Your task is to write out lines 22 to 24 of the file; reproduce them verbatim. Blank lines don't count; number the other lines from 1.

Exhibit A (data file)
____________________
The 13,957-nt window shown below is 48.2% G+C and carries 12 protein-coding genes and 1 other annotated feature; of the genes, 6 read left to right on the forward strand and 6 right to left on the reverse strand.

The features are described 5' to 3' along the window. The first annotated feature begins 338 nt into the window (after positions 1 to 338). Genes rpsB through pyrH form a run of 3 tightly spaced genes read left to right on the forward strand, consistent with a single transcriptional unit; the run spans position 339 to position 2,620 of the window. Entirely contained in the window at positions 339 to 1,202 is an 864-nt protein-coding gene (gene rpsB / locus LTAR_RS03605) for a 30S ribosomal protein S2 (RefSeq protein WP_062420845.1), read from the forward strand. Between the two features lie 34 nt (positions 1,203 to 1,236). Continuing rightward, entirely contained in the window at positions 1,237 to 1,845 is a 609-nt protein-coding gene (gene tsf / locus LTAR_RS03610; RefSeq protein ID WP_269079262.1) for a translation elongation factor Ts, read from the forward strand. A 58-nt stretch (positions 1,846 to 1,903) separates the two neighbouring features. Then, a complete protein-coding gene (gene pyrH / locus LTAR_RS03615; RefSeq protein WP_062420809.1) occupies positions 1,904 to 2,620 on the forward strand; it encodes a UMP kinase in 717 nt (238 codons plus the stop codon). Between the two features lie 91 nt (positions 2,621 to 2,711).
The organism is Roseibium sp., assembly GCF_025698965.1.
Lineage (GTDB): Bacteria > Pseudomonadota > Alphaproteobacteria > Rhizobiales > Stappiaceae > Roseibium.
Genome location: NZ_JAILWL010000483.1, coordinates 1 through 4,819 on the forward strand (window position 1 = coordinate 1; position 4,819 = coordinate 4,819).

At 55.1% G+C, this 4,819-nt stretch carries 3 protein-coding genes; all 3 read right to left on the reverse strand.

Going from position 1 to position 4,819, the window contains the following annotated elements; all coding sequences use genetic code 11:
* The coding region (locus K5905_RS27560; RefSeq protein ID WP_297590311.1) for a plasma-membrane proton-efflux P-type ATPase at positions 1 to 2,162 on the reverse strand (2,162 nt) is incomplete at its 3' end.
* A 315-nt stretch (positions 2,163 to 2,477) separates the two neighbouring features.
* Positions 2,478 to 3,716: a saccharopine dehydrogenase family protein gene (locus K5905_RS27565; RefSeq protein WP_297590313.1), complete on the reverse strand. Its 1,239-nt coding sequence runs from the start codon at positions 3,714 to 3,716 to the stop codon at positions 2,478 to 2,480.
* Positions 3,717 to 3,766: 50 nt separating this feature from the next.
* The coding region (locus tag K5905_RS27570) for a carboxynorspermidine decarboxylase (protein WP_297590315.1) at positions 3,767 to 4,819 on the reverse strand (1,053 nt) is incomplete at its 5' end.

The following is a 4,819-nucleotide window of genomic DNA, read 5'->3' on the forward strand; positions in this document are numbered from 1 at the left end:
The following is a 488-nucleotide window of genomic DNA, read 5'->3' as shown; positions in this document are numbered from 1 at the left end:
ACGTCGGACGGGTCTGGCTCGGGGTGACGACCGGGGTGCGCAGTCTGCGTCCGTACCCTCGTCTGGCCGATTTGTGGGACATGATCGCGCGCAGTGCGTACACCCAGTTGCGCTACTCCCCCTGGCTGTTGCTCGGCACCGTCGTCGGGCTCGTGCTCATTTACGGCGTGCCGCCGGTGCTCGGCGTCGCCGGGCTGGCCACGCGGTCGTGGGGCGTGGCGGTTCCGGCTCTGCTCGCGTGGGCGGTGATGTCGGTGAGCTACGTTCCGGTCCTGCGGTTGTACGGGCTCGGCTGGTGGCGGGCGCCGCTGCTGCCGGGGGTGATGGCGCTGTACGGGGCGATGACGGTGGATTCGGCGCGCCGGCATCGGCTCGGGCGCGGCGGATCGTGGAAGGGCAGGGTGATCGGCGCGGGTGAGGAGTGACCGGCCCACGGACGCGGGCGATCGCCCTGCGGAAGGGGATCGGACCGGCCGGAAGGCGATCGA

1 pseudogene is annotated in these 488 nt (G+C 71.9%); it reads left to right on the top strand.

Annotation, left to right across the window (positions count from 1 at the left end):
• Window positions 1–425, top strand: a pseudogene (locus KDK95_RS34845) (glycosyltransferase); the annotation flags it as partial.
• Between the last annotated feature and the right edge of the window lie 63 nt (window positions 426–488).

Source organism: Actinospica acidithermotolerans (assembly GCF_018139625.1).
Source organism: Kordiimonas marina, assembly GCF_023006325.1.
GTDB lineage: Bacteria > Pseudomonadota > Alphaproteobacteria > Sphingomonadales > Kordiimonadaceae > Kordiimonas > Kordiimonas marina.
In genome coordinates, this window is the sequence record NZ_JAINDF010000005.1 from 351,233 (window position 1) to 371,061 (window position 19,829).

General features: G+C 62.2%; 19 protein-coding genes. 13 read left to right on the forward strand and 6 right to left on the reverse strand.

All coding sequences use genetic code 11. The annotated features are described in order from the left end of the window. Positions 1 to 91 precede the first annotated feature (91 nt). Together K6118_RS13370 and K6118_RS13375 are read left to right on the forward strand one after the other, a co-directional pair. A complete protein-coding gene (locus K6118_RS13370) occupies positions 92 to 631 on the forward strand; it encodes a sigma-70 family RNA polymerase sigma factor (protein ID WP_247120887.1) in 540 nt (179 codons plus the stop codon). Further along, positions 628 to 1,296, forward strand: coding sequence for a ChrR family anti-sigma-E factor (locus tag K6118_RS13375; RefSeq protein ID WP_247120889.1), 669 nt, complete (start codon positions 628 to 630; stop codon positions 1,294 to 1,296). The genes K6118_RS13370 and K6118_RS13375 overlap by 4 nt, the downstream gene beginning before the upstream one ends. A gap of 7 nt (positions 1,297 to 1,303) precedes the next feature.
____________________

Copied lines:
GTDB lineage: Bacteria > Pseudomonadota > Alphaproteobacteria > Sphingomonadales > Kordiimonadaceae > Kordiimonas > Kordiimonas marina.
In genome coordinates, this window is the sequence record NZ_JAINDF010000005.1 from 351,233 (window position 1) to 371,061 (window position 19,829).

General features: G+C 62.2%; 19 protein-coding genes. 13 read left to right on the forward strand and 6 right to left on the reverse strand.